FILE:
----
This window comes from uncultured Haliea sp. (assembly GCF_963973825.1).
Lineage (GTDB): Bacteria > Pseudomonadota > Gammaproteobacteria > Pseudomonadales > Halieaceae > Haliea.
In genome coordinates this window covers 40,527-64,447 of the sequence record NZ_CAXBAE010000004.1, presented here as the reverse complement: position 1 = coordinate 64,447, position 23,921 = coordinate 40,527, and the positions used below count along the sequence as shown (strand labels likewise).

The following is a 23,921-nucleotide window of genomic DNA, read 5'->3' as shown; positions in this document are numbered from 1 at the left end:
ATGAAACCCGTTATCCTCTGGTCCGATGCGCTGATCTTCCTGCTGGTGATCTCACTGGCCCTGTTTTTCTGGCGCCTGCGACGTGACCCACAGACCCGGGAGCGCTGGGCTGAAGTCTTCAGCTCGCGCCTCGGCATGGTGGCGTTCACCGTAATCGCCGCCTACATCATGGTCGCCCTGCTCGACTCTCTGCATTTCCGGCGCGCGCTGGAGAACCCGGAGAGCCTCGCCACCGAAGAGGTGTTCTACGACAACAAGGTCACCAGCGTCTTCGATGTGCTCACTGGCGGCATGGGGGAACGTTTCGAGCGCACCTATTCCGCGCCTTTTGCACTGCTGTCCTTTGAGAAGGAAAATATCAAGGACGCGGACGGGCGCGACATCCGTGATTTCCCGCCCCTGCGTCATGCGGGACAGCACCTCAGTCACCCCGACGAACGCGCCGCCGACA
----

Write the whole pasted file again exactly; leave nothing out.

This window comes from uncultured Haliea sp. (assembly GCF_963973825.1).
Lineage (GTDB): Bacteria > Pseudomonadota > Gammaproteobacteria > Pseudomonadales > Halieaceae > Haliea.
In genome coordinates this window covers 40,527-64,447 of the sequence record NZ_CAXBAE010000004.1, presented here as the reverse complement: position 1 = coordinate 64,447, position 23,921 = coordinate 40,527, and the positions used below count along the sequence as shown (strand labels likewise).

The following is a 23,921-nucleotide window of genomic DNA, read 5'->3' as shown; positions in this document are numbered from 1 at the left end:
ATGAAACCCGTTATCCTCTGGTCCGATGCGCTGATCTTCCTGCTGGTGATCTCACTGGCCCTGTTTTTCTGGCGCCTGCGACGTGACCCACAGACCCGGGAGCGCTGGGCTGAAGTCTTCAGCTCGCGCCTCGGCATGGTGGCGTTCACCGTAATCGCCGCCTACATCATGGTCGCCCTGCTCGACTCTCTGCATTTCCGGCGCGCGCTGGAGAACCCGGAGAGCCTCGCCACCGAAGAGGTGTTCTACGACAACAAGGTCACCAGCGTCTTCGATGTGCTCACTGGCGGCATGGGGGAACGTTTCGAGCGCACCTATTCCGCGCCTTTTGCACTGCTGTCCTTTGAGAAGGAAAATATCAAGGACGCGGACGGGCGCGACATCCGTGATTTCCCGCCCCTGCGTCATGCGGGACAGCACCTCAGTCACCCCGACGAACGCGCCGCCGACA